When I was a child in primary school, I partook of Maziwa ya Nyayo - and loved every cold liquid ounce of it. After all, I was one of the watoto wa Nyayo. I even took part in the 10 Years of Nyayo Era celebrations in 1988 when thousands of children from across the country paraded in splendid colours at the Moi International Sports Stadium in Kasarani. There's photographic evidence of me in my colourful athletic attire somewhere in mum's house. We loved the whole of the experience, especially when we went away to camp at the Kenya Teachers Technical Training College in Gigiri.
Back then, when it was Voice of Kenya and not the Kenya Broadcasting Corporation, everything was about Nyayo. He was a constant, reassuring presence. When he urged us to slow down mmonyoko wa udongo by building gabions, he turned up in person to throw in his share of rocks into the soil erosion preventing walls. When he asked us to be good Christians to one another, he did so by praying with us in our churches every Sunday without fail, bible in hand. Nyayo was Moi and Moi was Nyayo.
But even as a child, I knew well enough to be afraid of him and everything about him. You could see it by how even small children knew who in Buru Buru was the "Special Branch" guy among the three that roasted maize by the side of the road. You knew well enough not to say anything bad about Nyayo when in school. You were constantly conscious of the fear that pervaded everything your father did when he went to the office or drove us to shags over the holidays. Nyayo was benevolent most of the time and ruthless whenever it suited his needs. All the Maziwa ya Nyayo in the country couldn't erase the fact that even children knew enough to fear Baba wa Taifa.
I didn't really appreciate how schizophrenic Kenya was until I went to India. Vast, multi-cultural, multilingual and vibrantly, chaotically, loudly, exuberantly democratic, it was an amazing place to learn about dissent, discourse, democracy and politics. I stayed for a long time. I couldn't believe that actual communists won popular elections. Or that many minority communities enjoyed constitutional job quotas in government. It didn't come as a shock that some dissent in India was violent, in which decades of violence had led great misery and death, but that it had stopped intellectuals, artists, novelists and musicians from telling their side of the story. I found it astonishing that the Supreme Court of India had decreed that a state of emergency was unconstitutional, leading to the fall of a government and the jailing of the prime minister. More astonishingly, she had rebounded, and reclaimed her position in the party and in government.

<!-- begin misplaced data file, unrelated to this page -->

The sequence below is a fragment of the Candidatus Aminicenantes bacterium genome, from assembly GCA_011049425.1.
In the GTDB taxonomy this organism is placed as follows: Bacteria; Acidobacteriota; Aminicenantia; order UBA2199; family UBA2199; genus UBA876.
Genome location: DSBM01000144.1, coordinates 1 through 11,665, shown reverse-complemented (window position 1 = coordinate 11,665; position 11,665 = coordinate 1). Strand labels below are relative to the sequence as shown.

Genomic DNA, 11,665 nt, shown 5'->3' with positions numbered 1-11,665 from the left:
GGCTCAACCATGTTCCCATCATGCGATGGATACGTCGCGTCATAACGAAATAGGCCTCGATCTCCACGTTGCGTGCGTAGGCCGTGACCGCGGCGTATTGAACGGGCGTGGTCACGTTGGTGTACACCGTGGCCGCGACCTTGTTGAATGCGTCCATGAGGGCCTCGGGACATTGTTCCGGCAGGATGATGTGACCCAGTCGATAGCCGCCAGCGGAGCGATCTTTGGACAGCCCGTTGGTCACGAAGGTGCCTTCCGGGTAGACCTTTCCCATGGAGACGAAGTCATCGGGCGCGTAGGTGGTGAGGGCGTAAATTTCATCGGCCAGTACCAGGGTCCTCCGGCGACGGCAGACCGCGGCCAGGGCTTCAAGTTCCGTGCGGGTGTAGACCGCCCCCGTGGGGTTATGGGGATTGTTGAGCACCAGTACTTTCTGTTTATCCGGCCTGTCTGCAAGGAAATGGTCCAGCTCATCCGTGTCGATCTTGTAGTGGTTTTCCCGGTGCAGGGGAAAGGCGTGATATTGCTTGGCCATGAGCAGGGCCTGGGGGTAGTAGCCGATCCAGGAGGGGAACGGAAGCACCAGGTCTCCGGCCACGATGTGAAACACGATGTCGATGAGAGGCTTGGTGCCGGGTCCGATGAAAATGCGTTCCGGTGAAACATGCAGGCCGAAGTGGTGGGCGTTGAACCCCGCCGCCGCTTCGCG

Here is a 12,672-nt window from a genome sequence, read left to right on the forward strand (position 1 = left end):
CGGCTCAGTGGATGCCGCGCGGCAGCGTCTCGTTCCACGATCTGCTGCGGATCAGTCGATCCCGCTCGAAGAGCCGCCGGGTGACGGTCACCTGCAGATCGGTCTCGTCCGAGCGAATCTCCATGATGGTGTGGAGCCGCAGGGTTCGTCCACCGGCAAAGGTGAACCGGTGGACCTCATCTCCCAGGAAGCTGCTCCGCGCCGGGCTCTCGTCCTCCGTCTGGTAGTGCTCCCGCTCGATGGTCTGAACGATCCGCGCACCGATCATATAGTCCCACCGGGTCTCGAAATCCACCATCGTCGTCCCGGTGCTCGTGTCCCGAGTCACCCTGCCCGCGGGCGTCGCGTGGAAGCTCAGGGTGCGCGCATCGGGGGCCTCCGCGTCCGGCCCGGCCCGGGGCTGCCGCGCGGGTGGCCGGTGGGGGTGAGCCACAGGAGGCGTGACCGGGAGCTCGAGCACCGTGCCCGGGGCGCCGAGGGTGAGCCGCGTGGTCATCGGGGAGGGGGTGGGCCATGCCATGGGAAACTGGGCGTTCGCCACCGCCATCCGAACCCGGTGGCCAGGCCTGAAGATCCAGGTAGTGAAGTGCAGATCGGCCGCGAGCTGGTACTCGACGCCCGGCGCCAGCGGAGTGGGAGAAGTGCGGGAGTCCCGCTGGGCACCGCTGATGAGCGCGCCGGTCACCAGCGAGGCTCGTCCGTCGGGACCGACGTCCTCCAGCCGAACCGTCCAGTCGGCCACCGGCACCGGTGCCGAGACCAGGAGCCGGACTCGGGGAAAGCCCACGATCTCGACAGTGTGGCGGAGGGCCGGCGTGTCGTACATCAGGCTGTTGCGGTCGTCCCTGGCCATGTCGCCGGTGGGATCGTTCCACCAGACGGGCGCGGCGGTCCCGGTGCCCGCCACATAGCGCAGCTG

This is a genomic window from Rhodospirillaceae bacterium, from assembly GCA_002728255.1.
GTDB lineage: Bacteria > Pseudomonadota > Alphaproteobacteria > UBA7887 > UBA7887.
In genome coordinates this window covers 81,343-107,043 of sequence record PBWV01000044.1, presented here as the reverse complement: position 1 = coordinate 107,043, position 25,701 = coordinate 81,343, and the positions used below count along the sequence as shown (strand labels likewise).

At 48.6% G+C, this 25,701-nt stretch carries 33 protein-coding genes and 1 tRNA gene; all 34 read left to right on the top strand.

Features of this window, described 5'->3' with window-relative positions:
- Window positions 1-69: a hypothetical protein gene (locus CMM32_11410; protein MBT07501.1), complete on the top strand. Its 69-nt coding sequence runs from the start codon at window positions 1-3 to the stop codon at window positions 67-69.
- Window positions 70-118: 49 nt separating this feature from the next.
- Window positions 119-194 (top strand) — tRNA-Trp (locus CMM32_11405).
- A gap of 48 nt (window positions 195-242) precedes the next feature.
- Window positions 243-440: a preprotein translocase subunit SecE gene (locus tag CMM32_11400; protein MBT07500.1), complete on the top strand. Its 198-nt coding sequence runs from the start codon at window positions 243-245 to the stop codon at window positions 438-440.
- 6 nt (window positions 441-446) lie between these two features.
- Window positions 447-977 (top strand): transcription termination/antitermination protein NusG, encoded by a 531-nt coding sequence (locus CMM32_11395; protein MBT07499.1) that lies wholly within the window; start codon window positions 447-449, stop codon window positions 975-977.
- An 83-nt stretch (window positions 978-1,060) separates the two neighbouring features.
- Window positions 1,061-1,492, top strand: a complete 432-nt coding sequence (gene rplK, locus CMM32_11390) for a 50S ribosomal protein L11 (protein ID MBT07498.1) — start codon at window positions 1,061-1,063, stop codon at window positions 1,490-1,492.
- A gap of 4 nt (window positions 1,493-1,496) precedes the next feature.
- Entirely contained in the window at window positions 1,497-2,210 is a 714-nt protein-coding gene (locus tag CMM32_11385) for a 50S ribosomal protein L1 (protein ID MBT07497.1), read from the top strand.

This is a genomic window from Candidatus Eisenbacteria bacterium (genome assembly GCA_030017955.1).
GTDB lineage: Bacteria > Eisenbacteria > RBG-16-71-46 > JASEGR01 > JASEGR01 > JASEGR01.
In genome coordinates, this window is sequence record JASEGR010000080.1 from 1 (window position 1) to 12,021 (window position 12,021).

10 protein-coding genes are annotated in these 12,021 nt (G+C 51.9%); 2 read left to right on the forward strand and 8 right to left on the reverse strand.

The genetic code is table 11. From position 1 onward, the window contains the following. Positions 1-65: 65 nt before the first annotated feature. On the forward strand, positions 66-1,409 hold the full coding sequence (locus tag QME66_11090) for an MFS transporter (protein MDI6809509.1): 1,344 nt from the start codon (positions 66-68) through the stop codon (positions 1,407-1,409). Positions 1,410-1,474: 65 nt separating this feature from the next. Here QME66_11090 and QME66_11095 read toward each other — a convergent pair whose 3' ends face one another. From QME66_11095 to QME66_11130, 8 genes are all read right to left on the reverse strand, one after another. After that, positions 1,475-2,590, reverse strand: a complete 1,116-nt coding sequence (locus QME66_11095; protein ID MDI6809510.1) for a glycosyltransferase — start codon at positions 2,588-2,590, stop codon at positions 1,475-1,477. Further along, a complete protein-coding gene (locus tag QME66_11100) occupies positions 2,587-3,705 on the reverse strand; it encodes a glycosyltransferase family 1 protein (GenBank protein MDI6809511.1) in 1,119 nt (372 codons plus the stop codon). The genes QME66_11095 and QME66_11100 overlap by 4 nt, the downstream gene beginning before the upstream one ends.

Coming back home three years after Yote yawezekana bila MOI!, I was confronted by the spectre of the Nyayo Era where we would go out of our way to avoid embarassing Government and all its minions, factotums, nawabs and Brahmins. Even Mwai Kibaki's laid back, reticent style didn't hide the fear that still pervaded every facet of our lives. It is why the initial exuberance built on free speech was no longer there. There were many more new subjects which we could publicly explore - including the competence or otherwise of our president - but to suggest that we had to fundamentally reform how we were governed, policed, educated, treated, transported, or informed, were bridges too far. Today, more and more subjects are being effectively outlawed. Moi-ism is creeping back. You can see it in the intensity, and opacity, of the second Kenyatta succession. What we can and cannot say about it is now measured by how many people are afraid to even broach the subject in public, among strangers. The schizophrenia is back.
In India, it was clear what a democracy looked like and what a money-focused machine required. In India, even odious politicians needed to sell their politics in the market of political ideas. The most persuasive, not necessarily the best, won. Next door in China, the party is the state and the state is the party and what the state wants is total submission to its will, even among its highest ranking apparatchiks. It is why when one steps out of line, challenges the party's received wisdom, one is punished together with his family, friends and known or suspected associates. So it is no surprise that the Chinese way finds favour with those hell-bent on re-imposing the Nyayo philosophy. They are working overtime to put the post-Moi genie back in the bottle. I will not put it past them to succeed. I really wouldn't.